How to get Eco-Ideas
The Green Sense column, now being published for over three-and-a-a half years, elicits many follow-up mail responses, directly suggesting its usefulness to the readers.
To that end the role of a newspaper essay is well served and acknowledged. The challenge often goes beyond the first round of publication when the readers post enquiry mails seeking further information.
Incidentally, these essays are structured more as subject introductions and basic information, without the jargons of details and expertise.
As such, while every essay specific to an idea can be shown to the project team of the reader including architects, engineers and builders, the idea cannot be directly executed unless the team does further studies.
A related question has been where have these ideas come from or from which book or website the points have been taken? Except for a few essays on bamboo, wind turbine, arch foundation and few more, all the rest are written by the personal experience of the author, having designed buildings for the last 18 years using those ideas and seen their execution through skilled teams of contractors.
To that end, one should be thankful to a wide range of clients who sought thinking out-of-the- box and accepted alternative ideas; equally well to other Bangalore architects like Kanade’s, Jaisim, Chitra, Mistry’s and research institutions like ASTRA, Mrinmayee and Gramvidya.
Since books or web sites were generally not referred to, no in-depth data was collated or supplied through the essays. Passing on the personal knowledge to the public realm was the basic objective, rather than turning the readers into subject experts. Naturally, the essays evolved as a kind of first read, such that interested readers can do further exploration as required individually.
Every region in India has a local tradition, which is the richest source book for ecological designs. While modern buildings are increasingly replacing the older types, a revivalist interest has also picked up, hence finding subject experts on local, vernacular ideas is not very difficult. Anyway, a large number of traditional structures are amidst us even today, like an open air museum of ideas for anyone to pick up ideas from. A comparable source of skill lies in the senior generation of masons, carpenters and such others. Every region has at least some people and organisations with alternative ideas. Many institutions have research and documentation facilities, findings of which are regularly published or posted on their web sites.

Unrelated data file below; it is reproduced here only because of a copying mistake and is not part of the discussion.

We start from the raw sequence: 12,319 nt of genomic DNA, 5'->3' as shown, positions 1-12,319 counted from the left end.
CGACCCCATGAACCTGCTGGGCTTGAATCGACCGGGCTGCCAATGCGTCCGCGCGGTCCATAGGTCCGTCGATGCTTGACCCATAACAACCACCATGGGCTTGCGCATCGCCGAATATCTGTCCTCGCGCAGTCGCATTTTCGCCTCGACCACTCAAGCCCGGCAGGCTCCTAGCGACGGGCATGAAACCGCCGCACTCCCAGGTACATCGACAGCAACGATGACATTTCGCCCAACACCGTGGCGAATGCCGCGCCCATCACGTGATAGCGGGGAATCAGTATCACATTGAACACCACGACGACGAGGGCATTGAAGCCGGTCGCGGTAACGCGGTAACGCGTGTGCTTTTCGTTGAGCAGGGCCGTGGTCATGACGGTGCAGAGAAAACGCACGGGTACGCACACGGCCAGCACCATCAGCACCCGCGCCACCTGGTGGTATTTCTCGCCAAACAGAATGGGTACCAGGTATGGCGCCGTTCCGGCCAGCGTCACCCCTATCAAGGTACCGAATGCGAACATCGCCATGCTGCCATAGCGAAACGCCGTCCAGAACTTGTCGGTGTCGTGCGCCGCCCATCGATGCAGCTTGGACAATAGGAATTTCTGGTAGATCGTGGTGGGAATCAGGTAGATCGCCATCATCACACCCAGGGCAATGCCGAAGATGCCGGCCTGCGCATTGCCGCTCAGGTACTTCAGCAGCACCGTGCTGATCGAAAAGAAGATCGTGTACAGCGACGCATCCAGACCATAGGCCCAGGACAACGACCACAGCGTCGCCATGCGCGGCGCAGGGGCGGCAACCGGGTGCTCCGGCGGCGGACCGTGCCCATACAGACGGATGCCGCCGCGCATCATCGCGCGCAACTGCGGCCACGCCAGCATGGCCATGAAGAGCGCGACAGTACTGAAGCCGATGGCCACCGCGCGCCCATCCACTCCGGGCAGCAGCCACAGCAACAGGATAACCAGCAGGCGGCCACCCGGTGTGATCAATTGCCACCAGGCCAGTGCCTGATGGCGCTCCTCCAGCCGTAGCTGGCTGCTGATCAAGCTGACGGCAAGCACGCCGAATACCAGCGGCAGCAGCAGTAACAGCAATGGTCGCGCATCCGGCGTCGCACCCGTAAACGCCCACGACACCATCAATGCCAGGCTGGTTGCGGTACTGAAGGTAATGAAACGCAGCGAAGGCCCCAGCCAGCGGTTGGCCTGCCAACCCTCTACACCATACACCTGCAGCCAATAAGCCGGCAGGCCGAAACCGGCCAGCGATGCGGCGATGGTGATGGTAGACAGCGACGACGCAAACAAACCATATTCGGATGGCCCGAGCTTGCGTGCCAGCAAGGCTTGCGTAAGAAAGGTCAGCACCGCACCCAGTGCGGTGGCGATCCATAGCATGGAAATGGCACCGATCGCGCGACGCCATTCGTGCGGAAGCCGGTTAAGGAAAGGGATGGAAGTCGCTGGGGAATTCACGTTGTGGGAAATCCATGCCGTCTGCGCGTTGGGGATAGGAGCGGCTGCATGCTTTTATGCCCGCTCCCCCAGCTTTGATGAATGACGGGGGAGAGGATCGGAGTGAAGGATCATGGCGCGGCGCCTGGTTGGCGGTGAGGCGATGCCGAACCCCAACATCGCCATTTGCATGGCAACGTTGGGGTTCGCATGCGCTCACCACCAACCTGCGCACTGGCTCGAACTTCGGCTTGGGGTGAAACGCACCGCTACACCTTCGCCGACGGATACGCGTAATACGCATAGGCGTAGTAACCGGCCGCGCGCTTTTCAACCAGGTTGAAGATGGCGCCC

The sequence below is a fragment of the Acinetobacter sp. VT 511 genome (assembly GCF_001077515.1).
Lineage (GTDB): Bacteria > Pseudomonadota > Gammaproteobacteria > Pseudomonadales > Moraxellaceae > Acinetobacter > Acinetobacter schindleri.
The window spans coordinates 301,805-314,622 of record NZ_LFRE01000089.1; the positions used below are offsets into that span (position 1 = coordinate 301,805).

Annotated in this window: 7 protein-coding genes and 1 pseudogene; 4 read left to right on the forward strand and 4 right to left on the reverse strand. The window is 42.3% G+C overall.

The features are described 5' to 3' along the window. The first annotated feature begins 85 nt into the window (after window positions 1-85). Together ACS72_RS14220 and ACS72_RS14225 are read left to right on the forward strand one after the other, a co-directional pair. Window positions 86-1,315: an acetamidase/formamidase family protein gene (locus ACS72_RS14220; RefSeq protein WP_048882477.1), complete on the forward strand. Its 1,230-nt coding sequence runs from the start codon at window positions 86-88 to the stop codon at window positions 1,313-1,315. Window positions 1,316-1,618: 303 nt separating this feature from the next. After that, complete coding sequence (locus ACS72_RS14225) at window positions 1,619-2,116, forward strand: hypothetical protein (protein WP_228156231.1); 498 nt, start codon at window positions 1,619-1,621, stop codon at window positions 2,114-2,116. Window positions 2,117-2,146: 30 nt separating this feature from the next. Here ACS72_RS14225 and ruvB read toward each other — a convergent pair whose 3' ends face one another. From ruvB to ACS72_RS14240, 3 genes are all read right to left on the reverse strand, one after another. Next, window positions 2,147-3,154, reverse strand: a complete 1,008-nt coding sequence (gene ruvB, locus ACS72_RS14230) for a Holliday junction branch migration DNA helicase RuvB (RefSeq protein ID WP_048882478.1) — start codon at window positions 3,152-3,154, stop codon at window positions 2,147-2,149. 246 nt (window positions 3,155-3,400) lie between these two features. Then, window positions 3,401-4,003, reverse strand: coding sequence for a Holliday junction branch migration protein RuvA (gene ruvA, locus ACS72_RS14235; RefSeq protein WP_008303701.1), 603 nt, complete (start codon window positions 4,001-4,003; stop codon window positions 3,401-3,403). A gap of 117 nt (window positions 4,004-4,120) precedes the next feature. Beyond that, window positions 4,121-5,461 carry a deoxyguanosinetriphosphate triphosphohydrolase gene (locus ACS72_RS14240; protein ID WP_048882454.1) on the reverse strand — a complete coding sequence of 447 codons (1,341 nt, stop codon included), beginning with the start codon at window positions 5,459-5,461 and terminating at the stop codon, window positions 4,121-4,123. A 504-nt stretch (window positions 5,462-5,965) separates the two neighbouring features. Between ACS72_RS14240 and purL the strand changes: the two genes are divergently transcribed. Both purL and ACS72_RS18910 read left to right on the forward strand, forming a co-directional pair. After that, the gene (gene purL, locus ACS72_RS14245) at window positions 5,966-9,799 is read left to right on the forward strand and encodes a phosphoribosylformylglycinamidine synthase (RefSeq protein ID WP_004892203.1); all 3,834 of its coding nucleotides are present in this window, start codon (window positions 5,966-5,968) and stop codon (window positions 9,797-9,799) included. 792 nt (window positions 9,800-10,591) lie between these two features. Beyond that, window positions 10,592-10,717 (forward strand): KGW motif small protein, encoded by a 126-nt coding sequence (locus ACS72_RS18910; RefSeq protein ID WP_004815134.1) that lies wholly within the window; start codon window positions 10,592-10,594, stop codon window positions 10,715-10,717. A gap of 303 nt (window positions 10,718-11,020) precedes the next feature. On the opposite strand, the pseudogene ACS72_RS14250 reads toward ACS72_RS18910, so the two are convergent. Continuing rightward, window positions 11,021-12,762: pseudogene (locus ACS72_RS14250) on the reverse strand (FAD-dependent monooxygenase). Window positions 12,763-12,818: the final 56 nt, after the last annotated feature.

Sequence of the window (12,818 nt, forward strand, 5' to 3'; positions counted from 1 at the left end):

Readers can search for The Energy and Resources Institute (TERI), Indian Green Building Council (IGBC), Central Building Research Institute (CBRI), Hunnarshala Foundation, Govt. departments for renewable energies, ECBC, varied initiatives at Auroville, HUDCO, regional building centres often called as Nirmithi Kendra, Laurie Baker Building Center, and COSTFORD and many of such centres offer data, designs and knowledge on green buildings and sustainable practices. Besides public bodies of the above kind, many private design consultants, now in increasing number, are offering eco-friendly ideas for those who seek them.
We only need seekers for these ideas in larger numbers, towards a better future.